Taking a leap of faith, that’s what our city parents have done. They acknowledged that part of it as they had approved the deal with the Oilers’ owner, warts and all, as if there was a lot of competitors who could beat them to the punch, and as if they had no concern over whose money they’re playing with.
They are playing with money that is NOT theirs. The previous municipal election was NOT about the arena deal, even if some informal and unofficial polls asked individual candidates where they stood on the issue. The results – if published at all – were published so unobtrusively only political junkies could have noticed. So, to say, without blushing, that council has and had a mandate to commit the city to this highway robbery is demagoguery as shameless as Sir Neville Chamberlain’s infamous “Peace in our time.”
If the city politicians were willing to pool their own money to finance the project, there would have been no need to waste time debating the issue. As it was, it was a charade, plain and simple.
And here’s why. Mayor Stephen Mandel was quoted, on several occasions, and not that long ago, either, that if the provincial share of $100 million was not forthcoming, he himself would help raise it using private sources. Asked to elaborate, he dodged and said he would announce it only if and when needed.
Well, here’s the question: why did the city not go this same route, instead of committing money that doesn’t belong to it to a private corporation’s project?
It’s a separate issue, to a degree, but claiming that a new arena, even with an entertainment complex attached to it, would in and of itself revitalize our downtown, now, that is perfectly ridiculous. Economic case studies performed on a number of similar projects all over North America have shown that such projects, no matter how they are financed, do nothing to save downtown cores. Period. Learn to live with it. Some economists suggest there might be ways to turn the downtown deterioration around, but they all see it as a longterm goal, and none of their solutions include sports arenas and entertainment complexes.
The deal, as negotiated by the city (or, more precisely, as dictated by the NHL), is definitely NOT a deal. It is a surrender. And it is a surrender to an enemy that doesn’t exist.
We have observed quite a few not-so-subtle hints that if the deal that would be to Mr. Katz’s liking were not forthcoming, then, why, he would move the team elsewhere. Sure, sure, nobody has stated this to be so for the record, but veiled threats are threats, too. To this, our council’s answer should have been: oh yeah? Not a word more, not a word less.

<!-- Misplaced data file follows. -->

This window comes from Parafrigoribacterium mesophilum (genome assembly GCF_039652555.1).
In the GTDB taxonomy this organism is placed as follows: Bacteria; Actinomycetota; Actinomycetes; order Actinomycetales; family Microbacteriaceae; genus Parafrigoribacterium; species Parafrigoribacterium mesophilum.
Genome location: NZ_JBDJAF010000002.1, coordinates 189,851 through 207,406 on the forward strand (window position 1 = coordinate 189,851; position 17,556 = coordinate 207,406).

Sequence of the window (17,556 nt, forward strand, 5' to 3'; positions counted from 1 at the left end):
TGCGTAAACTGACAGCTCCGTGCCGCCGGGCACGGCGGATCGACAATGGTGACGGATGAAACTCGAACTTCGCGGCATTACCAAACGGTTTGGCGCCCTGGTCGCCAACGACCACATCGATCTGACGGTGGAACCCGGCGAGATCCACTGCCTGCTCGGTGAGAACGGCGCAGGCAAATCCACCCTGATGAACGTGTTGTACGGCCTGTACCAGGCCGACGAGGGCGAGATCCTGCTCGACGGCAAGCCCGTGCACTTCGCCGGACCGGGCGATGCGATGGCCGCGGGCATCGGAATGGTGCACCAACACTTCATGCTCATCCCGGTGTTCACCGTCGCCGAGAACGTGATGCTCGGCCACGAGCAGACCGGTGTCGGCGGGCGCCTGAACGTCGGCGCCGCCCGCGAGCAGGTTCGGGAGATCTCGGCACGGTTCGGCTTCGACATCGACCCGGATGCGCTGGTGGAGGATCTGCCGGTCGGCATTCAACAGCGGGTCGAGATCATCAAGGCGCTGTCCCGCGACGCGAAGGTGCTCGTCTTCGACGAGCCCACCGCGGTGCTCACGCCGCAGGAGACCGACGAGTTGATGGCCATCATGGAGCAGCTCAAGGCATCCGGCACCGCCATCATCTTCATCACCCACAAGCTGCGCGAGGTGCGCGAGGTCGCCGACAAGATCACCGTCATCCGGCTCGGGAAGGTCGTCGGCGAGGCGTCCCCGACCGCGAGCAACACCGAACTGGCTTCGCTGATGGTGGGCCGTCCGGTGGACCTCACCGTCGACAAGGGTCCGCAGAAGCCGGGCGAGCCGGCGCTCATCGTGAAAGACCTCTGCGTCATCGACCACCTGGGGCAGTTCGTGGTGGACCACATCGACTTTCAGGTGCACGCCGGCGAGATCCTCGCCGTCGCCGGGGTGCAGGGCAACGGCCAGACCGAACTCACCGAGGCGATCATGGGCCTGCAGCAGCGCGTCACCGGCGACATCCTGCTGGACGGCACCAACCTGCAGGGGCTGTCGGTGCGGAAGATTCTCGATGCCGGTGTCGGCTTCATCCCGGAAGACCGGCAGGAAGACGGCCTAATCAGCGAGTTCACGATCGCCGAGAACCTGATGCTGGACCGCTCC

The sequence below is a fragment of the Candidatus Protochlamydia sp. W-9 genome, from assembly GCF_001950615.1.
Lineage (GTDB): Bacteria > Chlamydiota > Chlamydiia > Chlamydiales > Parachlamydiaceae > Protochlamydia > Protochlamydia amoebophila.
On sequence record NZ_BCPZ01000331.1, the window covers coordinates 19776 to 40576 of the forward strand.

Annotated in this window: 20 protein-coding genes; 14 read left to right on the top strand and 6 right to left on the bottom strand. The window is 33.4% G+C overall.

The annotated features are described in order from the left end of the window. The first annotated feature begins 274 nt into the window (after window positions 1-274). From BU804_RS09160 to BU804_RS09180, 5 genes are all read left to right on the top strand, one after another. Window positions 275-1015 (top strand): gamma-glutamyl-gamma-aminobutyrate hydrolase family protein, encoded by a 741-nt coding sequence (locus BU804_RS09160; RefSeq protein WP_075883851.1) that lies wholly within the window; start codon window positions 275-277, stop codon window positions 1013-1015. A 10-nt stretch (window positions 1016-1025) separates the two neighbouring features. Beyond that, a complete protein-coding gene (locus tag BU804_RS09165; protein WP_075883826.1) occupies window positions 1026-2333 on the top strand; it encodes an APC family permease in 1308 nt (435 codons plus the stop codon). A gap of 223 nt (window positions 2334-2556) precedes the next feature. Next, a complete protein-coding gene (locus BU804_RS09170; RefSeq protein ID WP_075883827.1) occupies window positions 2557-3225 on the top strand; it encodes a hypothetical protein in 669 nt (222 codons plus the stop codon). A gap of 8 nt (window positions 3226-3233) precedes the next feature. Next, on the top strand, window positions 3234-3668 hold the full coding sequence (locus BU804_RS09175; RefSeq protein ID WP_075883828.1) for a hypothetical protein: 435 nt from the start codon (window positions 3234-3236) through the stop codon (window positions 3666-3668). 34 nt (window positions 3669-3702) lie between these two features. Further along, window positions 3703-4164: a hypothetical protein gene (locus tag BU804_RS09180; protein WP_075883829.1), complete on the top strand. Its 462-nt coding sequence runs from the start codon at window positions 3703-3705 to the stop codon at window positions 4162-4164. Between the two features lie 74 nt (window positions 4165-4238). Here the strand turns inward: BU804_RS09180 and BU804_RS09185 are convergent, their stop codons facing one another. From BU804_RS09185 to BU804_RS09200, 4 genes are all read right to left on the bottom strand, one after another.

Why? Well, can you imagine the NHL moving the Oilers somewhere else? Where, pray tell? There’s not one spot in Canada that could accommodate an NHL team on the move. And the U.S.? With the Phoenix club still in the ashes (and the league owing, for example, Wayne Gretzky a cool $8 million), with Columbus unable to attract more fans than their players’ immediate families and former schoolmates, with both Florida clubs fighting potential fans’ indifference, with the Dallas Stars fighting valiantly to spend at least enough money to touch the salary cap’s prescribed minimum? If you look at most of the other U.S.-based NHL teams, you would see that there’s not much of a market there, either.
Besides, the overall economy being where it is, in the U.S. in particular, Mr. Katz (and the NHL) would be hard pressed to find a community stupid enough to invest in a hockey team’s arena. Whoever thinks Canadian overall economy is in better shape should give their heads a thorough collective shake.
One anticipates Oilers’ fans in Edmonton will consider this protest an act of treason.
Not that I would try to provoke anger, that wouldn’t be me, as anybody who knows my peaceful demeanour would attest, but here comes. I heard from a guy who questioned the city’s investment in public libraries. The new arena, he said (wrote) for the record, was much more important. These public libraries, he said (wrote) for the record, were places where he has never set foot, and didn’t plan to, either.
That particular reader sounded quite proud of himself.
Another reader, questioning the wisdom of private financing for a sports arena, said (wrote) for the record that all those privately financed arenas built recently in Canada flopped. He was exaggerating a bit. The original owners walked away, that’s what one considers he wanted to say. Of course, these original owners walked away for a number of reasons, such as other commitments, or sudden realization (triggered by their bankers) that they had spread themselves too thin.
Now, so far as this reader is concerned, if the arena flops (or starts bleeding, whatever you wish to call it), why should its private owner suffer? The city is a bottomless pit, isn’t it? To those coming back to tell me the city would own the arena and Mr. Katz will be only renting it, the answer is simple: have you really lost your mind? So, the Oilers rent the place for a token amount, they and their parent corporation stage all kinds of events there, and they get to keep whatever they make there. Whom are you trying to kid here (except yourselves)?
Remember the names of those who voted for this deal. And never return them to council chambers (or any elected position) ever again.